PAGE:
Featured in Healthcare IT Today
While the federal government has relaxed some patient privacy rules in response to the coronavirus pandemic, there are still avoidable mistakes healthcare professionals make when it comes to protecting patient data. These types of lapses become much more prevalent when staff are suddenly tasked with responding to a public health emergency.
Although the U.S. Department of Health and Human Resources suspended several major HIPAA requirements as hospital and public health officials respond to the coronavirus pandemic, there is still a strong need to step up enforcement of the law’s most basic provisions—specifically:
- Obtaining a patient’s agreement to speak with family members or friends involved in the patient’s care
- Honoring requests to opt out of the facility directory
- Distributing a notice of privacy practices
- Honoring the patient’s right to request privacy restrictions
- Honoring the patient’s right to request confidential communications
In the midst of high-volume, high-intensity periods, such as the rapid response required to triage, test and treat coronavirus patients, it is critical that organizations remain vigilant in protecting patient privacy and data. Here are three areas where hospitals can proactively strengthen privacy in a public health crisis.
Area 1. Protect medical records of notable patients from curiosity-seeking individuals. During a public health crisis, there is a natural inclination to seek information about people of interest and to share this information with colleagues, family or friends. This is true even among some healthcare staff, despite training to the contrary. To help protect patient data from this type of HIPAA breach, it’s important to establish password controls that restrict access of high-profile records to only those employees who need the information to perform their work. Organizations should conduct audits regularly to determine who has reviewed data for these individuals and whether the views were warranted. Some organizations are also exploring the use of artificial intelligence to detect when employees have inappropriately accessed and used information.
Area 2. Stop instances of fraud before they start. Fraud happens when systems are not advanced enough to catch deception in real time. In a pandemic, instances of fraud may also occur when temporary provisions to handle large caseloads—such as field hospitals—have limited access to a patient’s medical and demographic information.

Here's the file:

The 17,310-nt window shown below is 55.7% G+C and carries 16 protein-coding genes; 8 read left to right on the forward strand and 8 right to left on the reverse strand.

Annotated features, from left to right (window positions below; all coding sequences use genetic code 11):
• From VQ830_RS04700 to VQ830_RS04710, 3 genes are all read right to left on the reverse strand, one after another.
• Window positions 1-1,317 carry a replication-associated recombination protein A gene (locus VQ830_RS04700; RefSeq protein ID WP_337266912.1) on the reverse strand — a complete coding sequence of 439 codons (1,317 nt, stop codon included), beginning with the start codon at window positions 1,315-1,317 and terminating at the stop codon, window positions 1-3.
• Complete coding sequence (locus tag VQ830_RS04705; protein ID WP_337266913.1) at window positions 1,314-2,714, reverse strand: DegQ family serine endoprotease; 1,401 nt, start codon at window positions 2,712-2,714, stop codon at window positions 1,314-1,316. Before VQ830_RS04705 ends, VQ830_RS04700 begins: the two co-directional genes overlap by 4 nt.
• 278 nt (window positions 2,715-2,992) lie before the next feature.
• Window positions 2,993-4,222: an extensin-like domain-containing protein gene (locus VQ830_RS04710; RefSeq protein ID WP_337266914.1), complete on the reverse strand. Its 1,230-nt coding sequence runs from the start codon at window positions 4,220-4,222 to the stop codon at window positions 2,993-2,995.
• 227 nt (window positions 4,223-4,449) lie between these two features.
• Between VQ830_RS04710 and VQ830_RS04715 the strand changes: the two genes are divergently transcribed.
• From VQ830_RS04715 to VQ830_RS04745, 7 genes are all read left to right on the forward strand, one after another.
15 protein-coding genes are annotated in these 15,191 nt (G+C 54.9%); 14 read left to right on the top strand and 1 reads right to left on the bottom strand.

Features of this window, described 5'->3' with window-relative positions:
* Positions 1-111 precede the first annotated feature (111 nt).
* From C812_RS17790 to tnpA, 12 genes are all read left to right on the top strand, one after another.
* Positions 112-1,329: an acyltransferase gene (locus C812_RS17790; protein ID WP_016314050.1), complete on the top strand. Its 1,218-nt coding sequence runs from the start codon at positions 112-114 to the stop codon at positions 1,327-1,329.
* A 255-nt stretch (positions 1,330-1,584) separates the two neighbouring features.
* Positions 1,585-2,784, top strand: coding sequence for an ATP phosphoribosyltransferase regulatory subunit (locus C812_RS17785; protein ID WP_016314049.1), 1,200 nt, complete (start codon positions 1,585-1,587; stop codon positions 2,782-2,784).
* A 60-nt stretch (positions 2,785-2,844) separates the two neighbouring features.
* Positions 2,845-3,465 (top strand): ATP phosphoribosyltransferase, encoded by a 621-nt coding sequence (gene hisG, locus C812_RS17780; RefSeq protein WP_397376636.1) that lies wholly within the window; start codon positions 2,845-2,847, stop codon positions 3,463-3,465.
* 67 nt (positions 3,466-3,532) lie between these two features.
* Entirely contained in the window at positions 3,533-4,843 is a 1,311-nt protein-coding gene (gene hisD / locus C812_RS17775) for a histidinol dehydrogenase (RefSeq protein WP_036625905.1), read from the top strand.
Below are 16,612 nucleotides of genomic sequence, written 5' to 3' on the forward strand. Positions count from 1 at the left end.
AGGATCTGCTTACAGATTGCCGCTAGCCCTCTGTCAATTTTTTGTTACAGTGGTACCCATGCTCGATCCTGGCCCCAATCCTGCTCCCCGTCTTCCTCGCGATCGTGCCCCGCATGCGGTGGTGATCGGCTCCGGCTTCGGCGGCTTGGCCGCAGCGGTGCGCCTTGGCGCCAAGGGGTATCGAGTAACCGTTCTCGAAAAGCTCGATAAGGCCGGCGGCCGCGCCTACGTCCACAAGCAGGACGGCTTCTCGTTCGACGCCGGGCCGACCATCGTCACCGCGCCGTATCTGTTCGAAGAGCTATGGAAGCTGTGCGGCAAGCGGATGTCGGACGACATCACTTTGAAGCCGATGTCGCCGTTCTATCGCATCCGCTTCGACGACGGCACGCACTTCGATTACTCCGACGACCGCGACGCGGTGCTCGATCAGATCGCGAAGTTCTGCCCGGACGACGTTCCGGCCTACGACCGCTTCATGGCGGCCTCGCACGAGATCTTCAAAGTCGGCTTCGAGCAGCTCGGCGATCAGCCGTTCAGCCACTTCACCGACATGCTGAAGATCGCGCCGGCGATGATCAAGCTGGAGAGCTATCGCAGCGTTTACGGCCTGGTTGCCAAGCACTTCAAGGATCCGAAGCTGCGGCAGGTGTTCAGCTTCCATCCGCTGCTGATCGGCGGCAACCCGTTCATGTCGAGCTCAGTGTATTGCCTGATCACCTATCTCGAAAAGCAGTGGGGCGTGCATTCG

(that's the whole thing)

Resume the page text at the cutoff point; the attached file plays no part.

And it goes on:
For example, when the information a patient provides at the point of registration doesn’t fully match the data on file, it’s often up to staff to manually resolve the issue. When employees shoulder the enormous workloads of a public health emergency, they have little time to investigate discrepancies, increasing the risk of patient matching errors. It’s an issue that not only heightens the risk of patient harm, but also leaves healthcare organizations and health plans vulnerable to insurance fraud.
Adding referential matching to the patient matching process can reduce manual efforts to verify information by 75 percent. Through referential matching, demographic data can be compared against a reference database of more than 300 million identities. This allows for highly accurate matches—even in the presence of major data differences, time differences, errors and thin data. Referential matching also decreases the risk of claim denials that can result from inaccurate identification or information, costing the average hospital $1.5 million per year.
In addition to referential matching, healthcare providers can use smartphones to pass demographic data to EHRs and verify mobile phone numbers. According to a Pew Trust analysis, some experts believe this tactic has merit, given the high adoption of smartphones among consumers. However, it would require health systems to enter into business associate agreements with third-party software vendors to send information back into EHRs.
Area 3: Ramp up cyberbreach surveillance. During periods of widescale confusion, such as a pandemic, bad actors will exploit holes in a healthcare organization’s cyberdefense mechanisms. For example, as hospitals respond to a pandemic, there is strong potential for confusion among healthcare teams in the face of fast-moving operations, new team members and the need for expediency to help save lives. This leaves organizations vulnerable to efforts by bad actors to steal credential or trick professionals into providing sensitive information. It also creates an environment where a hacker could easily masquerade as a new employee or vendor and convince an employee to provide access to retricted systems and files.
One way healthcare organizations can strengthen privacy protection during a public health crisis is through increased surveillance. Intensify efforts to educate staff not only on their responsibilities under HIPAA, but also on ways to avoid accidental exposure. Train employees on how to spot phishing scams, and teach them methods for safely securing sensitive data in their workspace.
A Matter of Trust
Whether in times of crisis or calm, healthcare organizations must maintain the trust of the communities they serve to fulfill their mission. Taking proactive steps to protect the privacy of those who rely on the organization for care in the midst of a public health crisis is essential to providing a safe environment for care.